Can the replacement property eventually be converted to the taxpayer’s primary residence or a vacation home?

Under IRS Rev. Proc. 2008-16, you must own the Replacement Property as a rental (or for use in business) for two (2) years after its acquisition. If the property is a residence, you may move into it afterwards and use it as your vacation or primary home. Should you later decide to sell, if it is still a vacation home, the sale will be 100% taxable; if it is your primary home, and your period of ownership equals or exceeds five (5) years, a certain percentage of the sale will be taxable depending upon the ratio of how long the property was not your primary home to the total number of years of your ownership. For example, if you exchange into a residential property, the rules require you to rent it for the first two years, and own it for at least five before you can claim any part of the Primary Residence Exemption under Section 121; in this example, the initial taxable portion would be 40%, which is the ratio of your rental period (2 years) to your ownership period (5 years). The taxable portion itself is calculated by deducting your Adjusted Cost Basis from the Adjusted Gross Sales Price (Gross price less selling expenses) and multiplying the result by the ratio, in this case, 0.4. After the initial taxable portion is deducted, you may then apply as much of the Primary Residence Exemption as you qualify for. Married couples qualify for $500,000, while single persons qualify for $250,000. Any excess after these deductions is also taxed. All taxes are at Capital Gains Rates, but don’t forget Depreciation Recapture, and don’t forget your state (or city).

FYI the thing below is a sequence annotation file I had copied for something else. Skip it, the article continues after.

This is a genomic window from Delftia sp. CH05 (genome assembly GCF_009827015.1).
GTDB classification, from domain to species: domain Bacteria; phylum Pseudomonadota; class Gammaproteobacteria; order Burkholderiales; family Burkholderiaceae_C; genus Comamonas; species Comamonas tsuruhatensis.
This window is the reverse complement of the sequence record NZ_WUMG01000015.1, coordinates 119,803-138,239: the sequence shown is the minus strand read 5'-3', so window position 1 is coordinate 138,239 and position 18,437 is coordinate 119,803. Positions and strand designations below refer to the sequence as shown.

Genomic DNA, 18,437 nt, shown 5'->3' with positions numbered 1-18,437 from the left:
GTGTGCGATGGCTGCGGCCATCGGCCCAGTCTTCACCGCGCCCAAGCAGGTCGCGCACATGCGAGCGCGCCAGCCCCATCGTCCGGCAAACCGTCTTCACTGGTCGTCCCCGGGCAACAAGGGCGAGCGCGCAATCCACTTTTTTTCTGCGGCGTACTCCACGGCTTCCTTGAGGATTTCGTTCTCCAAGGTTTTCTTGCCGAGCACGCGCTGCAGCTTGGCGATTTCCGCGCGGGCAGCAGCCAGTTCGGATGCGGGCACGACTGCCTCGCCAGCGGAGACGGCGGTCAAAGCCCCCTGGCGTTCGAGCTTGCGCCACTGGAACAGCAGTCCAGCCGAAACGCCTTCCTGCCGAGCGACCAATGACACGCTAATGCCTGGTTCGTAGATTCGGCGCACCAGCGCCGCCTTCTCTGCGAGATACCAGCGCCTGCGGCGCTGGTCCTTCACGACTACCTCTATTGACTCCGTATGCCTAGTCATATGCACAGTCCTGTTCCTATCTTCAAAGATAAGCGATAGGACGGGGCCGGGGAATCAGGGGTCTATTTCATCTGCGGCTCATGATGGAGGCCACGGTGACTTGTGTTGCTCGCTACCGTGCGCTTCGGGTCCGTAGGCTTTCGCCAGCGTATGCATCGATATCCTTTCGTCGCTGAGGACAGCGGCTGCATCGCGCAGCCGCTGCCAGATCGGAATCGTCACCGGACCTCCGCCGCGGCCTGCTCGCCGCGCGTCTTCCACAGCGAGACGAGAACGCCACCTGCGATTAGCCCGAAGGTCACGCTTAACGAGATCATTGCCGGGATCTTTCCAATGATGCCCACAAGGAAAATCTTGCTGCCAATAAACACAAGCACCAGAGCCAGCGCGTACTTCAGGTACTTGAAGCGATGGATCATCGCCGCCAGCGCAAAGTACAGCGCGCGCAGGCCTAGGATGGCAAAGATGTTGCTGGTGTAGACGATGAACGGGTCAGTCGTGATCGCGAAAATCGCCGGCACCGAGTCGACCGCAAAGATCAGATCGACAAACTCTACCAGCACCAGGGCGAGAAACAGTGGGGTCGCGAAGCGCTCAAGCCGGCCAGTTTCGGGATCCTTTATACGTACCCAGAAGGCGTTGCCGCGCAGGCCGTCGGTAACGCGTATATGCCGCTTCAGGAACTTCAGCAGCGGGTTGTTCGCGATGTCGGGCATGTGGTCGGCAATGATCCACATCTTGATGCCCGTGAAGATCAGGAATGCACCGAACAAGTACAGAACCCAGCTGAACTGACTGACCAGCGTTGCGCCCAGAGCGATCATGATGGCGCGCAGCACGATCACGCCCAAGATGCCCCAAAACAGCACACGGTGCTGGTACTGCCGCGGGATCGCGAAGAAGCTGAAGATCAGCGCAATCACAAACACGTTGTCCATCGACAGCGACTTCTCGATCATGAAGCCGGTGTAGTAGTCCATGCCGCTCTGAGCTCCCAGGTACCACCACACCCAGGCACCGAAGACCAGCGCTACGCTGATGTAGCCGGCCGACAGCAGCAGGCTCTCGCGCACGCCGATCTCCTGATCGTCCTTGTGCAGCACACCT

For a further discussion, click here for an article on the New Section 121 Rules, and   for a chart of the applicable percentages. These New Rules take effect January 1, 2009.

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